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Dick Maugg may not have been a star, exactly.

But prod their memories a bit, and most Americans who lived through the 1980s would remember the Santa Rosa man for his TV role as folksy wine-cooler pitchman for the Bartles & Jaymes brand.

Maugg and his counterpart, a central Oregon farmer, were made famous as the celebrated duo Ed Jaymes and Frank Bartles in a series of classic spots that ran for seven years, endearing them to the public even as they made the E&J Gallo wine cooler a top seller.

Maugg, a building contractor and developer in real life, was the stone-faced, mute one in the ads. He never said a word, providing counterpoint to the fictional Bartles, a talkative, down-home huckster who started each 30-second spot with “Hello,” and ended them with “Thank you for your support.”

Clad always in a button-down shirt and tie, with his too-large ball cap pulled low to his ears, Maugg’s sidekick character often displayed a certain distractedness, and seemed only mildly interested in the product.

But the ads were enormously successful, winning industry accolades, as well.

“They were really very funny, and much better than most of the advertising that was going on then,” said Maugg’s wife of 58 years, Barbara Maugg. “After they finished, a lot of advertising got better because of it, I think.”

Long past his stint in advertising — an unintended bit of serendipity — Maugg remained busy in development well into his later years, until his health began to fail. He died of cancer July 28. He was 83.

Born and raised in Longview, Wash., Maugg studied business at the University of Washington, graduating in 1953. He later served in the Army at the Presidio in San Francisco.

While attending a gathering of University of Washington alumni on Treasure Island, he met a young San Francisco nurse named Barbara Marie Rogstad. They married that same year.

Maugg was working in Northern California as a sales representative for Burroughs Corp., a business machine and equipment manufacturer, for whom he peddled high-tech adding machines called Sensimatics, when he and his wife set up housekeeping in Santa Rosa.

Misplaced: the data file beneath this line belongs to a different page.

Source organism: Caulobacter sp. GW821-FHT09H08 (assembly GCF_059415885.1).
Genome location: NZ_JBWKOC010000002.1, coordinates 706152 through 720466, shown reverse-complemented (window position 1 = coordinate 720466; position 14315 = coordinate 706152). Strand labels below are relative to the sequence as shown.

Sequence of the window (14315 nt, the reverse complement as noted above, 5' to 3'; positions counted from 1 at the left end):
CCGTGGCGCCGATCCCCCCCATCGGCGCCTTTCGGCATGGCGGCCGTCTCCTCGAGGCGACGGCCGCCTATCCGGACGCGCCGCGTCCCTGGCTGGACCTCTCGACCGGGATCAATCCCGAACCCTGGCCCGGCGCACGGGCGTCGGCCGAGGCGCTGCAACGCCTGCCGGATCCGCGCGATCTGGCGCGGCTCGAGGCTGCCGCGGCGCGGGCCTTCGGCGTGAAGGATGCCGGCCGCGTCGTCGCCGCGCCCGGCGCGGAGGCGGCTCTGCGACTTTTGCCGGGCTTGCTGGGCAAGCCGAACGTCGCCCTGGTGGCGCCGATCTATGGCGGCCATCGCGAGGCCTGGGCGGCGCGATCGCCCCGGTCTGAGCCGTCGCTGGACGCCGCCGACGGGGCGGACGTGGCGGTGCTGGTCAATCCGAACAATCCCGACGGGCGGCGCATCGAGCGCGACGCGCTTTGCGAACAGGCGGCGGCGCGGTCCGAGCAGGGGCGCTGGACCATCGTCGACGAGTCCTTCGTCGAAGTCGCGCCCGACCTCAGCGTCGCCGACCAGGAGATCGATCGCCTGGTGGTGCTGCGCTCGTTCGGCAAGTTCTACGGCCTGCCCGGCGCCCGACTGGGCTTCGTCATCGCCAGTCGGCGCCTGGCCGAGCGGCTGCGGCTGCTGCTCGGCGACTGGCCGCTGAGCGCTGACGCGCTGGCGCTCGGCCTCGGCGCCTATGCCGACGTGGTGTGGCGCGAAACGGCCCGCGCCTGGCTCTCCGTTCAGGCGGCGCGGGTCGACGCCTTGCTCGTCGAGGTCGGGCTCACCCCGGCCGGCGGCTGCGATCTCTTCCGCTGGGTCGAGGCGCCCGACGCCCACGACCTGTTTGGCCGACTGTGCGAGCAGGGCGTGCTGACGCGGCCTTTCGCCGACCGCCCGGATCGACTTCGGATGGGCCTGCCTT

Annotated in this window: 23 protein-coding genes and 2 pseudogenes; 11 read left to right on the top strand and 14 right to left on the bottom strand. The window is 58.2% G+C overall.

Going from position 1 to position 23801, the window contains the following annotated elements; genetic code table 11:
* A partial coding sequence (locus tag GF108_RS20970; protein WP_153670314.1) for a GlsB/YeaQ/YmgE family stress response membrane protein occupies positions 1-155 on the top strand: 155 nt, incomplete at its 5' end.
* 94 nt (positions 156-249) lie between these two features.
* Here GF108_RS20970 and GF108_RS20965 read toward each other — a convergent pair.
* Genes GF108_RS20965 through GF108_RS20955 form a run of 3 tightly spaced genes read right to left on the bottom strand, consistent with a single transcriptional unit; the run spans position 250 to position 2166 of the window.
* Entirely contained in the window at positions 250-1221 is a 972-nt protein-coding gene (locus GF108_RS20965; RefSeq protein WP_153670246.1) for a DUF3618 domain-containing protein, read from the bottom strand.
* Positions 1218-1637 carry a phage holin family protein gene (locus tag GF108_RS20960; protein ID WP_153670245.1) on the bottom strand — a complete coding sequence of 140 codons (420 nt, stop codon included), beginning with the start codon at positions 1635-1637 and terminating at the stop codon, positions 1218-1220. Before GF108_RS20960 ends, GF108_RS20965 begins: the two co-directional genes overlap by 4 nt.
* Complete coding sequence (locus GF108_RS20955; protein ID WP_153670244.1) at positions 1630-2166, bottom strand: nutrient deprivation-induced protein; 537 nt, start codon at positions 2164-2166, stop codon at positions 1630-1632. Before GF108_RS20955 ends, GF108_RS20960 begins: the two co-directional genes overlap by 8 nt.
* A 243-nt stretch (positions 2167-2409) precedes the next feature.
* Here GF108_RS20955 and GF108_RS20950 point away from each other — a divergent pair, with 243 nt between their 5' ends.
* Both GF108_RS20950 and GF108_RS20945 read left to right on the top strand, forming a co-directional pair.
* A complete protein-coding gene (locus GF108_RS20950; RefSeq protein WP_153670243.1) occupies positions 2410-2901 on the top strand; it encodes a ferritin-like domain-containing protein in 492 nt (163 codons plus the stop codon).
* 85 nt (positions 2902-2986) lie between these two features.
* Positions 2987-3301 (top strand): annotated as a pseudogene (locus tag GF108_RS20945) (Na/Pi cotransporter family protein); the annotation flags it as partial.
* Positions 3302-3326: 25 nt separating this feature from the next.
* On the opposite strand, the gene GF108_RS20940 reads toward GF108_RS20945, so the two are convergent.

He worked for Burroughs, a predecessor of Unisys Corp., for several years as the first of the couple’s five children came along, but eventually left to try his hand at selling stocks, his wife recalled.

But he eventually found his career in building, learning his trade from scratch and building homes on spec in northern Santa Rosa neighborhoods like St. Francis Acres, Austin Estates and Larkfield as his family grew. Maugg also worked on seismic renovations in several downtown buildings after the 1969 earthquake, said his wife. He eventually moved into more exclusive home-building work in the Tiburon and Belvedere area.

Maugg had also built the San Francisco headquarters for his childhood friend, an advertising man named Hal Riney, when Riney’s agency got a contract with E&J Gallo for the Bartles & Jaymes television ads. Riney’s wife found an Alfalfa, Ore., cattle rancher named Dave Rufkahr to take the part of Bartles, a good ol’ boy in suspenders and a fedora. But the agency was still looking for its Jaymes on the eve of shooting when someone suggested trying Maugg in the role.

The resulting ad campaign made him famous. He and Rufkahr reportedly shot more than 200 spots, though many of them did not run. Many of them featured the two men seated on a country porch that was, in fact, in the Alexander Valley, though the pair also traveled to different U.S. cities for shoots and, if Rufkahr had his way, a baseball game, Barbara Maugg said.

“It was really a vacation for Dick to go on these things, and it was exciting for Dave to go,” she said. “All of the acclaim didn’t do anything to Dave. It was amazing. He just thought it was kind of fun.”

The team would shoot several ads at once, perhaps over a weekend, and then Maugg would return to his work, eventually building a home for Riney in Honduras. A lifelong fisherman who also learned to fly, Maugg built homes for himself near Cabo San Lucas and in Washington so he could fish. They were long-term projects, his wife said.

The ads ensured the couple’s children could attend college — all of them went to the University of Washington, like their parents — but the family faced more than its share of challenges, as well.

They lost their only son, Augie Maugg, of Windsor, to cancer at the age of 37 in 1999, a month before his twin boys were born.

Maugg himself required a kidney transplant in 2007 that necessitated anti-rejection drugs that made him vulnerable to bouts of cancer. He was in treatment for one malignancy when a previously undiagnosed cancer became suddenly acute and took his life last July, his wife said.

A formal announcement of his death was delayed by a cancer recurrence in the couple’s daughter, Karen Coset, also of Santa Rosa, around the same time. She died Oct. 4.

Maugg’s surviving daughters include Kathryn Toms of Hillsborough, Kristina Maugg of San Francisco and Johanna Kousoulas of Pasadena, as well as his wife and several grandchildren.

No services were held.

You can reach Staff Writer Mary Callahan at 521-5249 or mary.callahan@pressdemocrat.com.

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